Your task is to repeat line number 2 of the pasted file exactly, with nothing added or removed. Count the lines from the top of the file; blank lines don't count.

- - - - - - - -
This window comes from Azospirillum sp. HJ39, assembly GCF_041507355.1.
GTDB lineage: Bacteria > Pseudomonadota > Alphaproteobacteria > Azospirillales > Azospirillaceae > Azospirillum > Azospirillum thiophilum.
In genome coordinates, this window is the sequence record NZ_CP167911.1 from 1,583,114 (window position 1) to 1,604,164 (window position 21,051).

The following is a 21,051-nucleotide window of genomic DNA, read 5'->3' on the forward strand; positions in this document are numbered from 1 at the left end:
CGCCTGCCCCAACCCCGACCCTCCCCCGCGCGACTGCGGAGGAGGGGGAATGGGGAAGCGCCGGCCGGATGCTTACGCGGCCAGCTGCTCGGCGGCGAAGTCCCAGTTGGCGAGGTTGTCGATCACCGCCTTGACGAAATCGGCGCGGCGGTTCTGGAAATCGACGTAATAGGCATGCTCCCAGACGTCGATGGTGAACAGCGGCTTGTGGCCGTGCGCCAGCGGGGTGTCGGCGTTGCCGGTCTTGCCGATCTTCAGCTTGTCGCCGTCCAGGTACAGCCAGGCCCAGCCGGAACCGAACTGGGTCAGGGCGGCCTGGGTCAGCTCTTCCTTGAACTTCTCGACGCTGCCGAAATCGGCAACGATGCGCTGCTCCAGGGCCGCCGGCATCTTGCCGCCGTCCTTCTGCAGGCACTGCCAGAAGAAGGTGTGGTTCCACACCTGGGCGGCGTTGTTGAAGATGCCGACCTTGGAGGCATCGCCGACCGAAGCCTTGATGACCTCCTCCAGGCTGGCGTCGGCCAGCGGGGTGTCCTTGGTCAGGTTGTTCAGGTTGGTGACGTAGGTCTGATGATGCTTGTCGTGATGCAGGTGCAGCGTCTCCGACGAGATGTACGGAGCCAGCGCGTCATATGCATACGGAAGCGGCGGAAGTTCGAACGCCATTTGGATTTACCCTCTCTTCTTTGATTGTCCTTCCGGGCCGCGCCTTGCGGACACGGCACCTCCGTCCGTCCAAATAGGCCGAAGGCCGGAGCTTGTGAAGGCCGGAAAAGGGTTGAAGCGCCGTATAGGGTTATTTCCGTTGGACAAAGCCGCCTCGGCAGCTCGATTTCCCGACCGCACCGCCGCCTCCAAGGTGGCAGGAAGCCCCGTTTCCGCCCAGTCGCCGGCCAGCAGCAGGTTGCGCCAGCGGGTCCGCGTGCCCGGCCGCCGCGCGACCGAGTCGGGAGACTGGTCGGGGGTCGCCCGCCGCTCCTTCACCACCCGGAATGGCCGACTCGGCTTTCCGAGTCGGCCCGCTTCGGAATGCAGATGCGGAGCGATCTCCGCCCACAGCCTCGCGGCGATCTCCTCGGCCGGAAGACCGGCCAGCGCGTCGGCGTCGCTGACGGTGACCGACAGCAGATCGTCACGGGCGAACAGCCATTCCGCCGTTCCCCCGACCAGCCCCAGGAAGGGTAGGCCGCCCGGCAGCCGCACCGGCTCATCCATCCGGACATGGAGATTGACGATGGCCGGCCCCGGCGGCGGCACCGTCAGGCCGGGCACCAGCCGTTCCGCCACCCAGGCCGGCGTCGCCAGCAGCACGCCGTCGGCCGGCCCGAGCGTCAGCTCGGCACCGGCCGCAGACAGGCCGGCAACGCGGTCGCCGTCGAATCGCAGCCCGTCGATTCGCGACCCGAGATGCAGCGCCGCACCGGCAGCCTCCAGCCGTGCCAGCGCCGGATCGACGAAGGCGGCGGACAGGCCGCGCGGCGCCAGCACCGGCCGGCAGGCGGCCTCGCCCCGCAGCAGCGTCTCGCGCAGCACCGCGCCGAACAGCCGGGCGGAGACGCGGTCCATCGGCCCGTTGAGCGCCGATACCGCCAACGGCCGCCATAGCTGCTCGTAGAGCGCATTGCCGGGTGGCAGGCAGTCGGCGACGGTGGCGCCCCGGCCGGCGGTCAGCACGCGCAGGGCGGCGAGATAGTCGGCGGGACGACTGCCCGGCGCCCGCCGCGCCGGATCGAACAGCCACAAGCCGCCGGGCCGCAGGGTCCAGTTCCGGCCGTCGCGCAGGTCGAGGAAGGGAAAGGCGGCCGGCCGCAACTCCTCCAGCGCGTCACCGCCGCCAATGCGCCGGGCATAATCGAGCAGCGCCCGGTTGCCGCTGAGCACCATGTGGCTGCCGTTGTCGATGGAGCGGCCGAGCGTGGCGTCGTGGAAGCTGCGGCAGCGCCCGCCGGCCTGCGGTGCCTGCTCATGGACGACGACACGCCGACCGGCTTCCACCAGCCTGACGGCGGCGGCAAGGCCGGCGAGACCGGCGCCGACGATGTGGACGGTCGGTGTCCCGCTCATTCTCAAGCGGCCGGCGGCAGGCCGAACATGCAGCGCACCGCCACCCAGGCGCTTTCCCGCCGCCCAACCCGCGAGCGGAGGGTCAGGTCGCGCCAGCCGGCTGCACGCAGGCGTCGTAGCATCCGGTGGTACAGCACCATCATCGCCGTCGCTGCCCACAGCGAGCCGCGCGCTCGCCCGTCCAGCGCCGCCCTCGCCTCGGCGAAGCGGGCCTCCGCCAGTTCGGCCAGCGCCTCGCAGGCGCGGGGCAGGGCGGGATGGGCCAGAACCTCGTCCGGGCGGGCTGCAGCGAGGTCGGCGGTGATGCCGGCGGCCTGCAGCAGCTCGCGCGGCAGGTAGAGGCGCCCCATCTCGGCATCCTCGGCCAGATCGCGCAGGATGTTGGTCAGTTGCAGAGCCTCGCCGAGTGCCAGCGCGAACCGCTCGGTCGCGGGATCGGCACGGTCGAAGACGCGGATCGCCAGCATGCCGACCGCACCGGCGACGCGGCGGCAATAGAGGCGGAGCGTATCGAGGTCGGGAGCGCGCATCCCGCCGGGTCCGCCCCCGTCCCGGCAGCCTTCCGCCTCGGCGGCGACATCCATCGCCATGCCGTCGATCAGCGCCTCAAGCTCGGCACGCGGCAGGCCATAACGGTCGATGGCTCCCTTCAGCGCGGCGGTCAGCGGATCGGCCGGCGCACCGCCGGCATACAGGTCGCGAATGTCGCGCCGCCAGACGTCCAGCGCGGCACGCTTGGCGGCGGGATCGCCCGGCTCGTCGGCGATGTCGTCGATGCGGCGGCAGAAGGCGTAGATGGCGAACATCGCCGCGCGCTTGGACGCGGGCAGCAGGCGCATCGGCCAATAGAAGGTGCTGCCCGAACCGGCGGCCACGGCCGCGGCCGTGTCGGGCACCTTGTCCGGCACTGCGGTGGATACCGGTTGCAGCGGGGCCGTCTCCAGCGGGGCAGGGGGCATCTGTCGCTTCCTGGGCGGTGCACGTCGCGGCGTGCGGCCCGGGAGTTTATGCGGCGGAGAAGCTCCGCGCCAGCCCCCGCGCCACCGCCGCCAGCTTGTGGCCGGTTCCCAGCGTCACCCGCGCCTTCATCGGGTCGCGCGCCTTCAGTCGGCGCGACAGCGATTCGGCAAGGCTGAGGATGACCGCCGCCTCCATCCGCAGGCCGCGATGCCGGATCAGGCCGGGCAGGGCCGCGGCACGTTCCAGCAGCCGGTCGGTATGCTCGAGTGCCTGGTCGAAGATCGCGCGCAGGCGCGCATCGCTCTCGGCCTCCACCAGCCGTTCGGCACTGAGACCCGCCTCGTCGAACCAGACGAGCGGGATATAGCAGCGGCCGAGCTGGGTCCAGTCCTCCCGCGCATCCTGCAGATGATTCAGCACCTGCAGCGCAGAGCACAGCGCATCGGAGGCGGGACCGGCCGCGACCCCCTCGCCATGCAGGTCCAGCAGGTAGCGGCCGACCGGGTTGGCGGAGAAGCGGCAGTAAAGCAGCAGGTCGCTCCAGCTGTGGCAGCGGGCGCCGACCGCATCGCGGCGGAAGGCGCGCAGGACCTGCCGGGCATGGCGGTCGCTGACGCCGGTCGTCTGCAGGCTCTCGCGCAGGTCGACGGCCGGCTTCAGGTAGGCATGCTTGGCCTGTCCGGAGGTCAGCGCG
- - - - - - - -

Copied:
GTDB lineage: Bacteria > Pseudomonadota > Alphaproteobacteria > Azospirillales > Azospirillaceae > Azospirillum > Azospirillum thiophilum.